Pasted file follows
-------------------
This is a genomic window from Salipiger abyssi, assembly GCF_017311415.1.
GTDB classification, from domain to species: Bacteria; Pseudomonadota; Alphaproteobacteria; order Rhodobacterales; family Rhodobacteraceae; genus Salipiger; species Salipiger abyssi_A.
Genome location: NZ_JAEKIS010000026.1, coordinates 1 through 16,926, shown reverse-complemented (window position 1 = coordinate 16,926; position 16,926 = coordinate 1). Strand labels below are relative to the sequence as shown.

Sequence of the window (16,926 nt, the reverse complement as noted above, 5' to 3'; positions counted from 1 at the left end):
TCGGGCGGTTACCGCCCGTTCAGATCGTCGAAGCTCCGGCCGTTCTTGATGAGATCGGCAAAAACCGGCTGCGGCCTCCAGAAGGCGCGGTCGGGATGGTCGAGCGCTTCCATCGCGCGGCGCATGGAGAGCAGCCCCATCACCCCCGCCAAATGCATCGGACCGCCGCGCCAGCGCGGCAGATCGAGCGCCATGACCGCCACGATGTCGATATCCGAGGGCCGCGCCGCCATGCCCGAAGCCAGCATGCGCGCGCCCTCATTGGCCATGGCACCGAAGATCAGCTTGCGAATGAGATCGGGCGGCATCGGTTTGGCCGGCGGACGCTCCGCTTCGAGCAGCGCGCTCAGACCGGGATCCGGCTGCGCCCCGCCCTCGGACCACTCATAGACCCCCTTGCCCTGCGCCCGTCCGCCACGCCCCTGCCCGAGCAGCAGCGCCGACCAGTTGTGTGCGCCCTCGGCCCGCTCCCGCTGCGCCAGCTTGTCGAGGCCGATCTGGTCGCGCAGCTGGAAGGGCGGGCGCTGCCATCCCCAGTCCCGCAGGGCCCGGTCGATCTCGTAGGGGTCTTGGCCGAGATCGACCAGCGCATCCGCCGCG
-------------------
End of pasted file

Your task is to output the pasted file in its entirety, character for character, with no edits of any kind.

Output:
This is a genomic window from Salipiger abyssi, assembly GCF_017311415.1.
GTDB classification, from domain to species: Bacteria; Pseudomonadota; Alphaproteobacteria; order Rhodobacterales; family Rhodobacteraceae; genus Salipiger; species Salipiger abyssi_A.
Genome location: NZ_JAEKIS010000026.1, coordinates 1 through 16,926, shown reverse-complemented (window position 1 = coordinate 16,926; position 16,926 = coordinate 1). Strand labels below are relative to the sequence as shown.

Sequence of the window (16,926 nt, the reverse complement as noted above, 5' to 3'; positions counted from 1 at the left end):
TCGGGCGGTTACCGCCCGTTCAGATCGTCGAAGCTCCGGCCGTTCTTGATGAGATCGGCAAAAACCGGCTGCGGCCTCCAGAAGGCGCGGTCGGGATGGTCGAGCGCTTCCATCGCGCGGCGCATGGAGAGCAGCCCCATCACCCCCGCCAAATGCATCGGACCGCCGCGCCAGCGCGGCAGATCGAGCGCCATGACCGCCACGATGTCGATATCCGAGGGCCGCGCCGCCATGCCCGAAGCCAGCATGCGCGCGCCCTCATTGGCCATGGCACCGAAGATCAGCTTGCGAATGAGATCGGGCGGCATCGGTTTGGCCGGCGGACGCTCCGCTTCGAGCAGCGCGCTCAGACCGGGATCCGGCTGCGCCCCGCCCTCGGACCACTCATAGACCCCCTTGCCCTGCGCCCGTCCGCCACGCCCCTGCCCGAGCAGCAGCGCCGACCAGTTGTGTGCGCCCTCGGCCCGCTCCCGCTGCGCCAGCTTGTCGAGGCCGATCTGGTCGCGCAGCTGGAAGGGCGGGCGCTGCCATCCCCAGTCCCGCAGGGCCCGGTCGATCTCGTAGGGGTCTTGGCCGAGATCGACCAGCGCATCCGCCGCG